Despite major programs of archaeological excavation in Hawai'i, the Marquesas, Easter Island (including some work sponsored by Heyerdahl), and other islands facing the Americas, no potsherds from South America or other identifiably native American artifacts have been found. At prehistoric levels, the cultural materials are thoroughly Polynesian. The only definite evidence that points to the possibility of human contact between the Americas and Polynesia is the presence in Polynesia of the sweet potato, a plant indigenous to South America. In 1990, archaeologist Dr. Patrick Kirch found sweet potatoes in the Cook Islands dating back to 1000 AD, thus confirming the early introduction of these plants in central Polynesia. Whether they were brought on a raft from South America (and then spread around Polynesian by canoe), or whether some intrepid Polynesians sailed all the way to South America and carried sweet potatoes on the return voyage, remains unanswered.

Fragments of canoes were found in caves and swamps. One such find appears to be from a deep-sea voyaging canoe. Dr. Yoshihiko Sinoto of Honolulu's Bishop Museum, found the remains of an ancient voyaging canoe that had been buried in the mud when a tsunami struck the island of Huahine, near Tahiti, sometime between 850 and 1100 AD.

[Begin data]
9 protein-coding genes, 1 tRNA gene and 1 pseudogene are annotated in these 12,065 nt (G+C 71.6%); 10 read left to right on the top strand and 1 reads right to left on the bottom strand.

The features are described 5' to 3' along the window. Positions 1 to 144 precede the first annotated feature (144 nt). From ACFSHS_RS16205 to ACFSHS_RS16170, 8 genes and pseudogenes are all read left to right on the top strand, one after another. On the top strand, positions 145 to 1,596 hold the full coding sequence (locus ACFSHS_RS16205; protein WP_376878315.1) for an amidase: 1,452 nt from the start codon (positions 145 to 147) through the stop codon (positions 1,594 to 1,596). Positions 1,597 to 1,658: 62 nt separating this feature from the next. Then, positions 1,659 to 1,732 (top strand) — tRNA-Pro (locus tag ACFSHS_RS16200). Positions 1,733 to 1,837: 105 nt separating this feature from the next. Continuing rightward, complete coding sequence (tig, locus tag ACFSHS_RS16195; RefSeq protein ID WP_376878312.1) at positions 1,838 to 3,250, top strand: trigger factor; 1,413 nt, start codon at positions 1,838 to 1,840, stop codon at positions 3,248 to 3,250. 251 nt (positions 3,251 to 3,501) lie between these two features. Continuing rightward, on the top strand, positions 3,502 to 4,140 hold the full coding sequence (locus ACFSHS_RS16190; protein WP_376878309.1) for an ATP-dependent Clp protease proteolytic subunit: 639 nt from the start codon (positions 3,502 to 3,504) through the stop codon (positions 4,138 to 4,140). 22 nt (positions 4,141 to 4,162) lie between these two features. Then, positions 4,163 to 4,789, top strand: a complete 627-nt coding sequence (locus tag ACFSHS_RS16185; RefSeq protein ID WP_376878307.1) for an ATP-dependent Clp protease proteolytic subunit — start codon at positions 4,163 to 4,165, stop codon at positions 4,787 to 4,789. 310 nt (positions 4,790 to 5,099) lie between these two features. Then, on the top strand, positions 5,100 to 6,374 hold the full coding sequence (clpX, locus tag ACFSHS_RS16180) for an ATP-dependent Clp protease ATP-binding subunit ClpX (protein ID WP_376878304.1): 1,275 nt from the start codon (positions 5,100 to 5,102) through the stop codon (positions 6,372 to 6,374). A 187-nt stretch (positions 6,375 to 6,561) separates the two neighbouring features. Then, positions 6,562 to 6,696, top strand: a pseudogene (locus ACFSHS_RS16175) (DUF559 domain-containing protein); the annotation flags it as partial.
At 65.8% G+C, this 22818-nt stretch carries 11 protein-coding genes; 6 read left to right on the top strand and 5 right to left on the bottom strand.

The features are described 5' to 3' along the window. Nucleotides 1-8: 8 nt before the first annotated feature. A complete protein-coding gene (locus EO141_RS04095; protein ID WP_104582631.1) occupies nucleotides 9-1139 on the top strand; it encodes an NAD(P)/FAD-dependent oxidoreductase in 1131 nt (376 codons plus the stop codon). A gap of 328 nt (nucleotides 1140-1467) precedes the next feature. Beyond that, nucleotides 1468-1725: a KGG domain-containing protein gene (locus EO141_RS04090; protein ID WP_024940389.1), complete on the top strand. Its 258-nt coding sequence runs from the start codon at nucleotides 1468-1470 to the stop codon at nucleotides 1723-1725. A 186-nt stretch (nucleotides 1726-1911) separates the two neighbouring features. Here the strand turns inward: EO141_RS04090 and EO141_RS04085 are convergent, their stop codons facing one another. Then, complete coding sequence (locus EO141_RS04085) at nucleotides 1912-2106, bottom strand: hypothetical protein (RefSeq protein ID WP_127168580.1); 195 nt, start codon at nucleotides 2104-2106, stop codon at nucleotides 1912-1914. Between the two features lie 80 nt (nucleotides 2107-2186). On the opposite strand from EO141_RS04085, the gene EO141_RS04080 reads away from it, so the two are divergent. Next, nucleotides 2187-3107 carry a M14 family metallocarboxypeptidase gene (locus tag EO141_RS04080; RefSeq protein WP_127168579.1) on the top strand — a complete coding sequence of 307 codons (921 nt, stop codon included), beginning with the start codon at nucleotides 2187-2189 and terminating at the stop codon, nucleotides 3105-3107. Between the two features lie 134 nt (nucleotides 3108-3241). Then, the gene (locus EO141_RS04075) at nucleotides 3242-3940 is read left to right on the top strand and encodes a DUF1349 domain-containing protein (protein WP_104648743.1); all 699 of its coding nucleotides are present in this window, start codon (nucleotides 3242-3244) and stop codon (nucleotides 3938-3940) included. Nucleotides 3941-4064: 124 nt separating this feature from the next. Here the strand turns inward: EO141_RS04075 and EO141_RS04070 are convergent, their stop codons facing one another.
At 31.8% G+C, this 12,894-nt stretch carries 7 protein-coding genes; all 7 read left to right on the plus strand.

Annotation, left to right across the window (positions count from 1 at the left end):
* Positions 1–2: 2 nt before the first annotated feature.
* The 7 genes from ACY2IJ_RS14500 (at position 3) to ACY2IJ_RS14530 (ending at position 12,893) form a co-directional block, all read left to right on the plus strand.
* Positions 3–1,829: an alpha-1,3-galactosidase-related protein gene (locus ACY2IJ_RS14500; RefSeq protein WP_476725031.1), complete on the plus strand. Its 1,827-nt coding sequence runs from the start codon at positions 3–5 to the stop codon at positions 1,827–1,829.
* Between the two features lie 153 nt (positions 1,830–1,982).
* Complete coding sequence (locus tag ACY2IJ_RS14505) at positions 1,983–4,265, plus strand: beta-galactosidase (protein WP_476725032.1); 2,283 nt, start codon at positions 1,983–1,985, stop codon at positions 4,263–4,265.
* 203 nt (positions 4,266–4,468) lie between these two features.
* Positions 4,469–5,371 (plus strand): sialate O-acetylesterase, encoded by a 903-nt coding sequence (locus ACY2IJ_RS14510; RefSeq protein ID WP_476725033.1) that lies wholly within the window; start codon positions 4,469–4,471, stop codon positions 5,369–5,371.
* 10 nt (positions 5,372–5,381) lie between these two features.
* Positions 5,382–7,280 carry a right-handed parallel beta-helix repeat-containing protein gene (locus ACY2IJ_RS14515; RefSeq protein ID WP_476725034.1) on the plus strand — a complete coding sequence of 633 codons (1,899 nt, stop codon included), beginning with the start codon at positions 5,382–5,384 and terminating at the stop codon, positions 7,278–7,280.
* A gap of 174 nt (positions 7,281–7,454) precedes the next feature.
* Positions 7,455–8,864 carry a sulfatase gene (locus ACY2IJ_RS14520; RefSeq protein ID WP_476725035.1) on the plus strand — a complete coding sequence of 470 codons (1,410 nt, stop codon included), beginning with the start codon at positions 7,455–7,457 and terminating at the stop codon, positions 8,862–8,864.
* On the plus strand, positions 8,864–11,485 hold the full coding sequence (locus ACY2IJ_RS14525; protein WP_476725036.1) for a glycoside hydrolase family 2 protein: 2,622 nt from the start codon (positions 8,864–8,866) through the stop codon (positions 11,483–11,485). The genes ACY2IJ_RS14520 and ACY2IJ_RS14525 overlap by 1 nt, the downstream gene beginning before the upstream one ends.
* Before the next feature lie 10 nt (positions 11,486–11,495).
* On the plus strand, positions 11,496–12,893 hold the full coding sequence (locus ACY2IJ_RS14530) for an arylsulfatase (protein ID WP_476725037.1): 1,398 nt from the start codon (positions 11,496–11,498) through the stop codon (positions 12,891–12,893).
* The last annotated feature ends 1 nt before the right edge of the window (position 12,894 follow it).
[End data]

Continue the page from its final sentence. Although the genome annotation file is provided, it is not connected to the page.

The distribution of domesticated plants and animals across Polynesia at the time of European contact, and archaeological evidence of the early introduction of these, lends credence to the idea that this migration was intentional. All the Polynesian food plants except the sweet potato - notably taro, bananas, yams, breadfruit, and sugar cane - and the three domesticated animals - the pig, dog, and chicken - come from the Asian side of the Pacific. Most Polynesian islands have these domesticates, which suggests that colonization was intentional since accidental drift voyagers were not likely to have carried all the plants and animals with them on short inter-island trips or fishing expeditions. The presence of pig, dog, and chicken bones at the lower levels of a number of early archaeological sites, along with indirect evidence of the use of domesticated plants, testifies further to the probability that voyagers carried with them the species needed for colonization, and that they were not introduced piecemeal by a long series of random drift voyages.